Addressing the diversity of American correctional facilities and systems

Unless you have direct experience with incarceration, many people think that all correctional facilities and systems in the United States are the same.

The reality, however, is that there’s considerable variety among the places and systems that manage the approximate 2.1 million people who are currently incarcerated.

How exactly do correctional institutions and systems differ?

We can probably come up with five categories on which these entities vary including: philosophy of incarceration, facility types (e.g., city and county jails, state prisons, federal penitentiaries, specialized units, Immigration and Customs Enforcement Detention Centers, etc.), management styles, public versus private entities, the types of populations that are incarcerated, and geographic/cultural variations.

Thus some jails, prisons, etc. are better at providing safe and secure living and working conditions, adequate health, medical and psychological care, while others are worse at delivering these kinds of things, etc..

Why is this important to know?

First, given the importance of jails, prisons and other correctional facilities not only for the criminal justice system, but in their attempts to achieve their goals (i.e., punishment, public safety, rehabilitation, deterrence, etc.), it’s important that we encourage informed discourse, and avoid making generalizations, and relying on myths, especially when they do not accurately reflect what we know to be true.

Second, understanding that there is considerable variety may help us to recognize disparities and perhaps address them in a timely fashion.

Third, understanding the diversity may assist correctional administrators and planners to tailor or better shape interventions and policies.

Fourth, and most important, understanding that there is variety may lead to better approaches to humanizing the carceral experience.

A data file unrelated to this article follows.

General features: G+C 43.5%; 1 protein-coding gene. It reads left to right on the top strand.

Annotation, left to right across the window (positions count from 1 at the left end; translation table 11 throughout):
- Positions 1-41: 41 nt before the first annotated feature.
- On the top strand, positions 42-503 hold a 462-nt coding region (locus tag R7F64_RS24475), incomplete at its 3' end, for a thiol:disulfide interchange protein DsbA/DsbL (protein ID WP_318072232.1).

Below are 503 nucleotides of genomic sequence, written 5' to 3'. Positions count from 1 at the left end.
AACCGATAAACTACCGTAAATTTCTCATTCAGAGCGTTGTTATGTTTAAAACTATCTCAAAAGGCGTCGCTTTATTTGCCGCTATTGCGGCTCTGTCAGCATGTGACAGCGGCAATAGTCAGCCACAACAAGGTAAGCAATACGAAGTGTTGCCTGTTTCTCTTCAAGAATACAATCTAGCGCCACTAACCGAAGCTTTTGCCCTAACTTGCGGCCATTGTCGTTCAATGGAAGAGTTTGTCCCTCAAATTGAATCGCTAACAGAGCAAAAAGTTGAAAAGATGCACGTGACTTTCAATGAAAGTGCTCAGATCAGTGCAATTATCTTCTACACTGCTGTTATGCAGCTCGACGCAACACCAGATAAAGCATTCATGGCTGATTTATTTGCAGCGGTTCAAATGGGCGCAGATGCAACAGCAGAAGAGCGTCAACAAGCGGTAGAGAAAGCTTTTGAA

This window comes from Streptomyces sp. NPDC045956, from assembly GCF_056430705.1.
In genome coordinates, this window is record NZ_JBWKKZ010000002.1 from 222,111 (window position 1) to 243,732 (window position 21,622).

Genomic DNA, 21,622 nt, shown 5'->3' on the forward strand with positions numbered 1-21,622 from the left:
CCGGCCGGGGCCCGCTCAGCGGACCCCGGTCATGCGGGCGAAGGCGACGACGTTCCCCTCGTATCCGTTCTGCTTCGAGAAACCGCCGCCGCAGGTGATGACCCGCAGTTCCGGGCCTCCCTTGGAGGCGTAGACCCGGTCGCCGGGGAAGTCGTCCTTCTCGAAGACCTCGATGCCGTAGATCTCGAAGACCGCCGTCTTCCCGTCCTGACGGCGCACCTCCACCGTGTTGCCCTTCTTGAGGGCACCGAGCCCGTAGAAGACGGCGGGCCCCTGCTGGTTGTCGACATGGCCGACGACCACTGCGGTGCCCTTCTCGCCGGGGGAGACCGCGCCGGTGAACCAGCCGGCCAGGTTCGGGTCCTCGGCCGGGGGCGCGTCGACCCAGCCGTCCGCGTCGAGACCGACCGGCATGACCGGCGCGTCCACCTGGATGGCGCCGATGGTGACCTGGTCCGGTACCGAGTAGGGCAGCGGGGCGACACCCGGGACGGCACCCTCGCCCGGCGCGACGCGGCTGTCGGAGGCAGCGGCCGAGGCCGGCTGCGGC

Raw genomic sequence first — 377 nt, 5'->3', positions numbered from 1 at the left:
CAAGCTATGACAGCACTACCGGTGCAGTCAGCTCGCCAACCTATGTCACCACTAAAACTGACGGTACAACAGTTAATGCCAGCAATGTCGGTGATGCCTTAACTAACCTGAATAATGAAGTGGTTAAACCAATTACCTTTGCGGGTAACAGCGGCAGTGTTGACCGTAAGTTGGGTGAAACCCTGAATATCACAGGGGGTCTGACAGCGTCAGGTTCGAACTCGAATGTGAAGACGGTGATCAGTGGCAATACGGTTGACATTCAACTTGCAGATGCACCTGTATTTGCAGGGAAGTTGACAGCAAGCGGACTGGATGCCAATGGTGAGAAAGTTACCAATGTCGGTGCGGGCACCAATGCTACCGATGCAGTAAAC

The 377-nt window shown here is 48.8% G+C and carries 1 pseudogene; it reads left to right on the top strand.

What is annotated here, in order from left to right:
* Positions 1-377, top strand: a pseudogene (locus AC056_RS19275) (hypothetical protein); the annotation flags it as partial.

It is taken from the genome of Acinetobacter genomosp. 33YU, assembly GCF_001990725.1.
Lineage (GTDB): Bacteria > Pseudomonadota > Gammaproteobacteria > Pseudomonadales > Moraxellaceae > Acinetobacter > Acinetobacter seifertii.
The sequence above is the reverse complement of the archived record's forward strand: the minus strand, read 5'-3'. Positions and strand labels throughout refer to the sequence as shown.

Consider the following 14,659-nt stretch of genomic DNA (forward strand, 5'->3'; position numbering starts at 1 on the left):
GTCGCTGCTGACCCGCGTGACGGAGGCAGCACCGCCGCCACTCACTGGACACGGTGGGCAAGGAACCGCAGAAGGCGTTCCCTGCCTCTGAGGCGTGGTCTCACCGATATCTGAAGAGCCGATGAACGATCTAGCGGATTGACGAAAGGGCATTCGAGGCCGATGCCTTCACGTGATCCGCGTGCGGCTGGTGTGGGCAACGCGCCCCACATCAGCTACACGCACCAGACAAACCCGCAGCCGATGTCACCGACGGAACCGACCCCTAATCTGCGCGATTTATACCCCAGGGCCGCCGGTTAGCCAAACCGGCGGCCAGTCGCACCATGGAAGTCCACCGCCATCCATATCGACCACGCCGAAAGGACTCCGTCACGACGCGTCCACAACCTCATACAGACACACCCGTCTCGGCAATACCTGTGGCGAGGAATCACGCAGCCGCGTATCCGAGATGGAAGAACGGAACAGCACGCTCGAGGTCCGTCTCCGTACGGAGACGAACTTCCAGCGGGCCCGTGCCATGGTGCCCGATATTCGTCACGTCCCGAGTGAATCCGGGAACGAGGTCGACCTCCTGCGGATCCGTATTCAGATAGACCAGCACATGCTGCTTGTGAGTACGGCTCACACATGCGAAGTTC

So how do we go about addressing the disparities, and improving jail and prison conditions so they are more just, safe and humane not only for inmates but for correctional workers too?

Numerous proposals have been advanced, including improved reporting systems, 1-800 numbers, etc. Overall these approaches are typically piecemeal.

If we want to better target our efforts, we might consider directing them towards the jails and prisons and correctional systems that need them the most.

How would we go about doing that? To begin with almost all correctional facilities and systems can be rank ordered on the previously mentioned continuums.

And a handful of organizations (e.g., Prison Policy Initiative; Vera Institute of Justice; U.S. Department of Justice, Bureau of Justice Statistics; PrisonInsight, and the Human Rights Defense Center (HRDC) do this sort of thing.

Sometimes this process generally relies upon self reports, provided by correctional institutions and systems and at other times they don’t. More importantly, there is no comprehensive scaling system, and the reports are released on a sporadic basis.

If we can find the correctional facilities, processes, practices, and system that need to be reformed the most, then prison activists and reformers, and correctional workers can target our collective efforts.

Until then activism directed at improving jails, prisons and other correctional facilities and systems is going to be a little bit of this and a little bit of that. People protesting against substandard and/or horrific jail and prison conditions, policies and procedures may feel like they are spinning their wheels because their efforts are spread all over the place.

Photo: Orleans Parish Prison, Louisiana. March 2012.
Photographer: Bart Everson